Every time she passed through the living room, Sonya cracked the front door to check the mail, letting in a blast of chill air. She had 30 resumes out there, and so far, no bites.
The mailman didn't come until 4:30, after she'd looked a dozen times. He dawdled down the block, gossiping with a neighbor pushing a blanketed stroller. Sonya peed, poured a Coke, read her email—killing time.
She waited until the blue-grey uniform was two doors past, dodging conversation. The only personal mail was a postcard from Berger Dental, reminding her of last week's cleaning. Her insurance had lapsed and she'd skipped it.
Sonya recalled Berger's hygienist, a stern blond from Poland with white, but crooked teeth. Danuta. Her accent made Sonya worry that her credentials weren't legit. But did it matter, so long as her teeth got clean?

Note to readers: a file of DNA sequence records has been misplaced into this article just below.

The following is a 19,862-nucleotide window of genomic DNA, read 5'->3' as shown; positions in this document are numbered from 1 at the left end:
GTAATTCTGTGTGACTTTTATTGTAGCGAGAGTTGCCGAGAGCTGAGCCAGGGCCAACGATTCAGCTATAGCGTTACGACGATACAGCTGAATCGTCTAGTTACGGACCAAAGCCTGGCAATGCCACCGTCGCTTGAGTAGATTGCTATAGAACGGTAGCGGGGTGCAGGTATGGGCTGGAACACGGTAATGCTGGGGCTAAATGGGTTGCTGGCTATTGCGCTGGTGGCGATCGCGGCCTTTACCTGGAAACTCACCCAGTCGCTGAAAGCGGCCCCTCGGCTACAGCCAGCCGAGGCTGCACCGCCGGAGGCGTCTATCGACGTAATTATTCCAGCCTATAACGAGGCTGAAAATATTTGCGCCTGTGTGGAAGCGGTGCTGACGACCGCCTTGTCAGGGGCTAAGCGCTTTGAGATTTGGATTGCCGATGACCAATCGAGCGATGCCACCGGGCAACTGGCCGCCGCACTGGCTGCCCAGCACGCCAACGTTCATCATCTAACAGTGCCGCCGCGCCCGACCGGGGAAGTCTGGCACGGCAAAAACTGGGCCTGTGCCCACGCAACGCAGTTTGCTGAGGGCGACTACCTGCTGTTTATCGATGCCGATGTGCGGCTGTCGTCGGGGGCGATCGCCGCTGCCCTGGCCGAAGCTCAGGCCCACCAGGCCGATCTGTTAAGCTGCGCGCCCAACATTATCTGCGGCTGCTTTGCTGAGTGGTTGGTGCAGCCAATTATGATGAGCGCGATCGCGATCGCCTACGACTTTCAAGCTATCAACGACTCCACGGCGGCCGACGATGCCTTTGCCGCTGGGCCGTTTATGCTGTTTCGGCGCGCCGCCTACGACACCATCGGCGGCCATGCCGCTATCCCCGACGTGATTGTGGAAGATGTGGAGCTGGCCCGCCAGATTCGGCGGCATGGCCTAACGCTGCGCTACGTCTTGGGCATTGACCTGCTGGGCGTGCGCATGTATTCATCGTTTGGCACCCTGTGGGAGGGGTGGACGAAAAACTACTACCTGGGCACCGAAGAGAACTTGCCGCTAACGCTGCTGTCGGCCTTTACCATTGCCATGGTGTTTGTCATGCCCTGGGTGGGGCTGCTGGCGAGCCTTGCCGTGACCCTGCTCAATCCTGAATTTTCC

And now, with zilch in the bank, Sonya's teeth weren't, or didn't gleam like a TV smile. She flooded the bathroom with lights: the overhead, the mirror, and the shower. Was that plaque? She flossed, then brushed, then flossed again until her saliva was streaked red.
She sloshed Listerine around her mouth, feeling the sting spread.
Sonya leaned closer, just inches from the mirror, tasting blood and mint. Maybe she would floss again.
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